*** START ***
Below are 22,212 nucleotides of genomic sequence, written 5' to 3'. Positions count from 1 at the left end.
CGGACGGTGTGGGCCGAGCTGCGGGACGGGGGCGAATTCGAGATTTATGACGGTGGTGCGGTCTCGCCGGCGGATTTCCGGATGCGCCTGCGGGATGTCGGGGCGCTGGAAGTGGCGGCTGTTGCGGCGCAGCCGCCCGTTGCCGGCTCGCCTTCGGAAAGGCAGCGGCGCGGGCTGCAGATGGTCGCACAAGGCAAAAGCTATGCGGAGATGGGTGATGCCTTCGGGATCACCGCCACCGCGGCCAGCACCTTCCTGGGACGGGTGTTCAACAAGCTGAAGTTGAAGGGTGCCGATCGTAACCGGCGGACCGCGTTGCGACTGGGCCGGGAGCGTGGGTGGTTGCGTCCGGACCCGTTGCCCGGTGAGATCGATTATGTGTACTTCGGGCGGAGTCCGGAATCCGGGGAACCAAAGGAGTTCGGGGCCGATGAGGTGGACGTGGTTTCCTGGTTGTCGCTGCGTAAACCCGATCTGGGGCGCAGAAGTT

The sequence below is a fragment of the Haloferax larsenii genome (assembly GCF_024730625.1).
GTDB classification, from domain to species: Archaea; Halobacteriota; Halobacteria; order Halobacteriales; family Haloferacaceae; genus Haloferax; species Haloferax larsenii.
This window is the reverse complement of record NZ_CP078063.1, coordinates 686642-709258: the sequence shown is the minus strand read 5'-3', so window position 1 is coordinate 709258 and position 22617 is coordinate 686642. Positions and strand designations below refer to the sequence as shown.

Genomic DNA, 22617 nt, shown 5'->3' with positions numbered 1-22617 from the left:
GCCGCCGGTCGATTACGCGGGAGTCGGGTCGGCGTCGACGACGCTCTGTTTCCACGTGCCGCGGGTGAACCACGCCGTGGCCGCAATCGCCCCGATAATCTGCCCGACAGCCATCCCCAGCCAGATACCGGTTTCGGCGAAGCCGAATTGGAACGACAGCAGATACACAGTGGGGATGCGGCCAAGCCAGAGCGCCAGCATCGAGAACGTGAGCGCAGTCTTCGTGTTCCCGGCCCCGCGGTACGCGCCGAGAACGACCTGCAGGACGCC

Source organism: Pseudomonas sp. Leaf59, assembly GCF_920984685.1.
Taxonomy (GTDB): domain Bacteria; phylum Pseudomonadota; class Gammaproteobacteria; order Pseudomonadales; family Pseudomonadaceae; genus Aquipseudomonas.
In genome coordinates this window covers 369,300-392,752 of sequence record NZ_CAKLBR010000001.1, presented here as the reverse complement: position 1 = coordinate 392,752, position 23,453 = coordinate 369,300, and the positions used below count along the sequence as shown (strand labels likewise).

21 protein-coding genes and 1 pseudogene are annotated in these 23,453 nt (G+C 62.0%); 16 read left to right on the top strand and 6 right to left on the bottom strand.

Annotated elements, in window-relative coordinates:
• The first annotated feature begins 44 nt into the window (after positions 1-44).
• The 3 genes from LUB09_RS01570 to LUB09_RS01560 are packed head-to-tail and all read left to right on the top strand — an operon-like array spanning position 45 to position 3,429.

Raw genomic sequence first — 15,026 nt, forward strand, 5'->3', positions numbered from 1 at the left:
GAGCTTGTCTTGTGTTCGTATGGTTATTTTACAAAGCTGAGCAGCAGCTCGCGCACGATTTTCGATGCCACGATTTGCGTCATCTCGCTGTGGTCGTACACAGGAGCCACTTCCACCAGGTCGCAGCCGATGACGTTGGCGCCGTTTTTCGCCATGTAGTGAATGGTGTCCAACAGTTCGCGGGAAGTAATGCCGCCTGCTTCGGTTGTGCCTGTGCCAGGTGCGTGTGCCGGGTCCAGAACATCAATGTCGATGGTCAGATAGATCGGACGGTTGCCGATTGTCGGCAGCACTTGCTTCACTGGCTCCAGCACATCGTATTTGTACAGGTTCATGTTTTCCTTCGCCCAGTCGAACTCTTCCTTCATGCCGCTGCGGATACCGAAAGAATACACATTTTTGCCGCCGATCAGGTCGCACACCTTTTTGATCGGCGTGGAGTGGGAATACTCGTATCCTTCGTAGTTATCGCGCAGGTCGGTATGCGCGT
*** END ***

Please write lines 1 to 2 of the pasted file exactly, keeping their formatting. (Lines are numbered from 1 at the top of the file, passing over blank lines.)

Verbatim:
Below are 22,212 nucleotides of genomic sequence, written 5' to 3'. Positions count from 1 at the left end.
CGGACGGTGTGGGCCGAGCTGCGGGACGGGGGCGAATTCGAGATTTATGACGGTGGTGCGGTCTCGCCGGCGGATTTCCGGATGCGCCTGCGGGATGTCGGGGCGCTGGAAGTGGCGGCTGTTGCGGCGCAGCCGCCCGTTGCCGGCTCGCCTTCGGAAAGGCAGCGGCGCGGGCTGCAGATGGTCGCACAAGGCAAAAGCTATGCGGAGATGGGTGATGCCTTCGGGATCACCGCCACCGCGGCCAGCACCTTCCTGGGACGGGTGTTCAACAAGCTGAAGTTGAAGGGTGCCGATCGTAACCGGCGGACCGCGTTGCGACTGGGCCGGGAGCGTGGGTGGTTGCGTCCGGACCCGTTGCCCGGTGAGATCGATTATGTGTACTTCGGGCGGAGTCCGGAATCCGGGGAACCAAAGGAGTTCGGGGCCGATGAGGTGGACGTGGTTTCCTGGTTGTCGCTGCGTAAACCCGATCTGGGGCGCAGAAGTT